Are used cars a good deal again?

COLMA, CA - APRIL 26: Customers and a salesman look over a Ford Fusion cars parked on the lot at the Serramonte Ford dealership on April 26, 2011 in Colma, California. Benefiting from strong demand for smaller cars and pickups Ford Motor Co. beat out Wall Street's estimates by reporting its best first quarter earnings since 1998 with a reported earnings of 2.6 billion dollars. (Photo by David Paul Morris/Getty Images) David Paul Morris

(MoneyWatch) Used car prices are falling. For bargain hunters, that means a one-year old used car suddenly may be a better buy again than a comparable new model.

In recent years, I have pointed out that used car prices had risen so high that it often made more sense to buy a new car if you found the right rebate or low-interest loan. Now the soaring of used car prices -- caused partly by a shortage of trade-ins -- is reversing as new car sales boom.

Values for used cars sold at wholesale auctions hit a three-year low in April, according to Kelley Blue Book. The price of an average one-year old used car has dropped to 81.5 percent of the list price of that same model new car, says Kelley analyst Alec Gutierrez. That translates to a $110 per month savings vs. a new car with a five-year loan, he calculates.

Different segments of the used car market performed differently. Subcompacts showed a small gain (0.7 percent) for this year through April and mid-size pickup sales were up 0.8 percent as increasing construction activity stimulated demand. But values are down 12 percent for used gas-electric hybrids as recent falling gas prices curbed interest in these high-mileage cars.

Here's a closer look at three 2012 models that illustrate good deals among used cars:

Ford Fusion The biggest bargains often lurk where a car has just undergone major redesign. The 2013 Fusion has won praise from critics. But if price is your passion, you can get a 2012 Fusion for nearly 30 percent off the new car price. According to Kelley Blue Book's kbb.com, a typical 2012 Fusion SE with 22,500 miles on the odometer is selling for $16,187. For a comparable new Fusion, Kelley's target price known as "fair purchase price," is $23,088.

Of course, you can save even more with a two-year-old 2011 version of the Fusion. A 2011, typically with 31,500 miles, averages $15,427 for a one-third savings over the new car price, according to kbb.com.

Volkswagen Jetta Even among compact used cars -- down only 1.2 percent year to date -- the 2012 Jetta offers good value. Volkswagen's biggest seller in this country, averages $14,453 as a 2012 2.0L model. That is a 16 percent savings over the new 2013 Jetta's Kelley target price of $17,229. With a year-older 2011 model you would save nearly 25 percent with a $12,948 average price.

BMW 7 Series "High-end luxury cars present the most affordable buying opportunity used," says Kelley analyst Alec Gutierrez. If you have the bankroll for a BMW, the 2012 740i with 22,500 miles averages $57,538. That is a $12,393 or 18 percent savings over a new model at $69,929. By looking for a $43,356 2011 model, you could save $24,573 or 35 percent vs. a new 2013.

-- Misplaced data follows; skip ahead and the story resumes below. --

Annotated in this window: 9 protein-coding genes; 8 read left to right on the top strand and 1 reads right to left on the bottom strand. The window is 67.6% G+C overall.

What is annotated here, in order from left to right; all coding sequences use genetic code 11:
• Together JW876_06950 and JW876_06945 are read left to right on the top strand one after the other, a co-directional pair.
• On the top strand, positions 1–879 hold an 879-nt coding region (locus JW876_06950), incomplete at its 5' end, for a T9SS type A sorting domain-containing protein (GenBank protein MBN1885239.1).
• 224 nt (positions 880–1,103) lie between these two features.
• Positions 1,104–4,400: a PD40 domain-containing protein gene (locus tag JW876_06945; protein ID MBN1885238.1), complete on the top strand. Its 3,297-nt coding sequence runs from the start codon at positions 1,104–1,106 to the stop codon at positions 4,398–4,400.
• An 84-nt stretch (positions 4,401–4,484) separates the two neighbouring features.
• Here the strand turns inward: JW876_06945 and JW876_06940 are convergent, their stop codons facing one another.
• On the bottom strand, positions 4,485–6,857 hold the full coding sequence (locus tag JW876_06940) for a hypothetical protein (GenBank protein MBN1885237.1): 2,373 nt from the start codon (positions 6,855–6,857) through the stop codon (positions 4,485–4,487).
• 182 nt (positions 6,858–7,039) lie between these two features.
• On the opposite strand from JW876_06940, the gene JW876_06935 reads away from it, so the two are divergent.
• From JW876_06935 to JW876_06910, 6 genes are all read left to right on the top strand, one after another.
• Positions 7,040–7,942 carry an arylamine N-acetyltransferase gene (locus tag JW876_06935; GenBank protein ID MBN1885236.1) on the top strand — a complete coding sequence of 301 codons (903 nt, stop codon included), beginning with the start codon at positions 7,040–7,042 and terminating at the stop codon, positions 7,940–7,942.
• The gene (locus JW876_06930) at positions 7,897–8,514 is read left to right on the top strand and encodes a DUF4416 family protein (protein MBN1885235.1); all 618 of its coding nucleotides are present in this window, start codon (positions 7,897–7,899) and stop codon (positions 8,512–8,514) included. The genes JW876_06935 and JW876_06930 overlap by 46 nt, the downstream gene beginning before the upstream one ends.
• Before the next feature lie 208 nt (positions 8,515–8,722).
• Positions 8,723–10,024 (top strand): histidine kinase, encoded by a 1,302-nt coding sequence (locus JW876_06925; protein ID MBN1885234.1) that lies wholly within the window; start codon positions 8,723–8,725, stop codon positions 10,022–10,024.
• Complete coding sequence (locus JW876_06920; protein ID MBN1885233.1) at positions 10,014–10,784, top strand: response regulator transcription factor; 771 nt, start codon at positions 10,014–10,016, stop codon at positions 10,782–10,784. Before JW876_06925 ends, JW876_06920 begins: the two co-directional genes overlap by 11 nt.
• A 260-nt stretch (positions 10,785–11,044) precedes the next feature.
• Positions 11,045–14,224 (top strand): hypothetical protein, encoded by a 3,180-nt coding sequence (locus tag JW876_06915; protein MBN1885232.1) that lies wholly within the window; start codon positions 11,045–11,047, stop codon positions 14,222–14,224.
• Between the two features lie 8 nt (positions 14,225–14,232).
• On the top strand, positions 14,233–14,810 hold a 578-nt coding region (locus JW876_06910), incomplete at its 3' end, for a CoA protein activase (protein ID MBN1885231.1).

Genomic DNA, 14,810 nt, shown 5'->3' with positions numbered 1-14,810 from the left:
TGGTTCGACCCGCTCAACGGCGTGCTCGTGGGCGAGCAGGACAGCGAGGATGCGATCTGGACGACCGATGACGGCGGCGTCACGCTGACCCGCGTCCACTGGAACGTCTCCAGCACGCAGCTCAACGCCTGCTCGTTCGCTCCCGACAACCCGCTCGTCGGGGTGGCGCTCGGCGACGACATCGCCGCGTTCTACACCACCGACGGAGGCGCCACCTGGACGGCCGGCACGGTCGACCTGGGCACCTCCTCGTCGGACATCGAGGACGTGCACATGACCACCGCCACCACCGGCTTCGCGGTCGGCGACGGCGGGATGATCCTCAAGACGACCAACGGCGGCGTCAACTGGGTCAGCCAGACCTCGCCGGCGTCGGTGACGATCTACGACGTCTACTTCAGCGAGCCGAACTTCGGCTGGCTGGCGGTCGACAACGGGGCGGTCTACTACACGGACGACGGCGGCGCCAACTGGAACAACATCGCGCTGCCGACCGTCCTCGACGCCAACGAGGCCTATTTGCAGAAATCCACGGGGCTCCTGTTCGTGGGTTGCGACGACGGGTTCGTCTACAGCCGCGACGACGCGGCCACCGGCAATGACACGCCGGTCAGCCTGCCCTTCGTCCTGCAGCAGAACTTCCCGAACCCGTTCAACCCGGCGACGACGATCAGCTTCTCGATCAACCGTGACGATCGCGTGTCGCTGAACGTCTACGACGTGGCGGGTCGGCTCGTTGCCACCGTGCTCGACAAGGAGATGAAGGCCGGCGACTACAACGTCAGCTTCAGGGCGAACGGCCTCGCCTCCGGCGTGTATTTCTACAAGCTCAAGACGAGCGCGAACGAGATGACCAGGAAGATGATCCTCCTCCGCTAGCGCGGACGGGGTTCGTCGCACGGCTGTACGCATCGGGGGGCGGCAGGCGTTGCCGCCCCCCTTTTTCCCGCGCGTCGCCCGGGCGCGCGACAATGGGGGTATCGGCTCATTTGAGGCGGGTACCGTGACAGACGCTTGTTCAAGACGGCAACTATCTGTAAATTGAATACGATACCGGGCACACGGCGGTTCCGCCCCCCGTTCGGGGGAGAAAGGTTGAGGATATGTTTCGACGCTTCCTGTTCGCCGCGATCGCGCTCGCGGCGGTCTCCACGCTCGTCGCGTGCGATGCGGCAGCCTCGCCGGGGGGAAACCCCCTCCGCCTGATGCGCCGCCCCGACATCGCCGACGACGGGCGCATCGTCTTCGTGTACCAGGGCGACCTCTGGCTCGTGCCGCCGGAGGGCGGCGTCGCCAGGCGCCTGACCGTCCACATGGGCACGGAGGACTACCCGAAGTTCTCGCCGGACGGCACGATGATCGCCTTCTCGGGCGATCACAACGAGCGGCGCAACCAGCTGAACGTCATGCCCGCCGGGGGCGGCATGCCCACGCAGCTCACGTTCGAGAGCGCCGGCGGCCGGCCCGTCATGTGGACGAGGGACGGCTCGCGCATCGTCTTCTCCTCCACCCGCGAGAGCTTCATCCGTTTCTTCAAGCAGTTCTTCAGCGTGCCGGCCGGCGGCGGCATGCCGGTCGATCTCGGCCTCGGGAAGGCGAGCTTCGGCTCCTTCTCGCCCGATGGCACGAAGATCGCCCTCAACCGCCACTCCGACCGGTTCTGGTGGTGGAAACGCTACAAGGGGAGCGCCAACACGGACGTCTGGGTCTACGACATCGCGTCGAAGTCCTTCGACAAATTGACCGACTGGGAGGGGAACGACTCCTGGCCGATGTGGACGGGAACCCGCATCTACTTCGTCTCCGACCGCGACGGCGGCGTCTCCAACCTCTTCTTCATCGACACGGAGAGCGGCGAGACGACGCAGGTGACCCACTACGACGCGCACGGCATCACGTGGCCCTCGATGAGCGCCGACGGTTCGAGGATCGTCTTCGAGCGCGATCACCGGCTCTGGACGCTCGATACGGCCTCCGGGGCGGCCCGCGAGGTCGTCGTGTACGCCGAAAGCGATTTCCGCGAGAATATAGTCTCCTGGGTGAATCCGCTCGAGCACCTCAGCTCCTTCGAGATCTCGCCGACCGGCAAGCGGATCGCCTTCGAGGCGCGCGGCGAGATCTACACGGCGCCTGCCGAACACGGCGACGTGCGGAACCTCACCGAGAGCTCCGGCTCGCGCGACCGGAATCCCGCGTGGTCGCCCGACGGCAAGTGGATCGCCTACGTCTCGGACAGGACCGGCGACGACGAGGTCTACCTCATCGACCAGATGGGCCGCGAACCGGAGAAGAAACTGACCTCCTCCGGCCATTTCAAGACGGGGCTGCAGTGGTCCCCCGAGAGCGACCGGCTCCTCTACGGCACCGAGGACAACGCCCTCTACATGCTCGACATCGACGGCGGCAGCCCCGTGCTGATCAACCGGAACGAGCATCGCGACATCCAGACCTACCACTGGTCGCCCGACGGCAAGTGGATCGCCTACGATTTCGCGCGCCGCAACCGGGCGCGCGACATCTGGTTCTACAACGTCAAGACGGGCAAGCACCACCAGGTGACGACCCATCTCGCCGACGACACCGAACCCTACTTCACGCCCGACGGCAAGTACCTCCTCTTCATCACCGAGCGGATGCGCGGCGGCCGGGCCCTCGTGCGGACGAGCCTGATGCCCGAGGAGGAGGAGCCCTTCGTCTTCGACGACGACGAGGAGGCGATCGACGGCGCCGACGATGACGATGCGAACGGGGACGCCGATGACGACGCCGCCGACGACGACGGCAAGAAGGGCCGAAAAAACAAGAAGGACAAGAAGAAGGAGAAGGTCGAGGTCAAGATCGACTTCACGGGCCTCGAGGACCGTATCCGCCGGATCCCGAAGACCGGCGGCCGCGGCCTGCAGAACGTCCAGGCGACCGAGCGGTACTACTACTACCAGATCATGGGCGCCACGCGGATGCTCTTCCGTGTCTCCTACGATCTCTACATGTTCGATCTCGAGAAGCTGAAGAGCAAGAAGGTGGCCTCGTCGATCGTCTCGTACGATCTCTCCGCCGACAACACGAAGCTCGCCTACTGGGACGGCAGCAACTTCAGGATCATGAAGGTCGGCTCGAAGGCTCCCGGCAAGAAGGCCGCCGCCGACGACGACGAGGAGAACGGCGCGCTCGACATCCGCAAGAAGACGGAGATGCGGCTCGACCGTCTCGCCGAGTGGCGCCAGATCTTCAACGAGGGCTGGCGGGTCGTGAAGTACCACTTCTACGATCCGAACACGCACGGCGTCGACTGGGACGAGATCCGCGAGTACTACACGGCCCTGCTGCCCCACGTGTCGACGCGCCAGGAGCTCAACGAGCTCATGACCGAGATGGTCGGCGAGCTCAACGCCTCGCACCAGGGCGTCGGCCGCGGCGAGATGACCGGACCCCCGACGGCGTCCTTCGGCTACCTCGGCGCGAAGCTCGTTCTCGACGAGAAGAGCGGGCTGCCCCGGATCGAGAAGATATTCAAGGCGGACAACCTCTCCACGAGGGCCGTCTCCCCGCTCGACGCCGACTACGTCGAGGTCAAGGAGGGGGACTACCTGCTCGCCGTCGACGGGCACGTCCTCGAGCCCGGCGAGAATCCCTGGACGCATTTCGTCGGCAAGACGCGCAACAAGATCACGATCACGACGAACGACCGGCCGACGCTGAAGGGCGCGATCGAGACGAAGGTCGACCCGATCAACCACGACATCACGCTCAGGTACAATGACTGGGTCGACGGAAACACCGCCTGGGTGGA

Whether you are looking for a luxury used car or a frugal subcompact, here are some tips that will help you find a bargain:

-- Consider a brand that does not hold its value particularly well. In the annual ALG ranking of brands with the best used-car values, Volkswagen is ninth and Ford 11th of 15 mainstream brands. Our other example, BMW, ranks sixth among luxury brand. Look at the contrast with a model from the top-ranked brand, Honda. A new Honda Civic has a target price of $18,210 while a 2012 model averages $16,500. That works out to an average difference of only $20 a month on a five-year loan, points out analyst Alec Gutierrez.

-- Check over new car rebates and low-interest loans before you firmly decide on a used car. These deals are not as widespread as a year ago, but some are still offered. For instance, General Motors is offering a $4,000 rebate on the 2013 Chevrolet Impala with a 2014 model about to debut.

-- Consider a certified used cars. These cars undergo rigorous inspection and carry an extra warranty of at least one year backed by the manufacturer. And the price premium can be as little as five percent.

As new car sales boom toward 15 million for this year, used cars are returning to their traditional status as a bargain buy.

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    Jerry Edgerton, author of Car Shopping Made Easy, has been covering the car beat since Detroit companies dominated the U.S. market. The former car columnist for Money magazine and Washington correspondent for Business Week, Edgerton specializes in finding the best deals on wheels and offering advice on making your car last.

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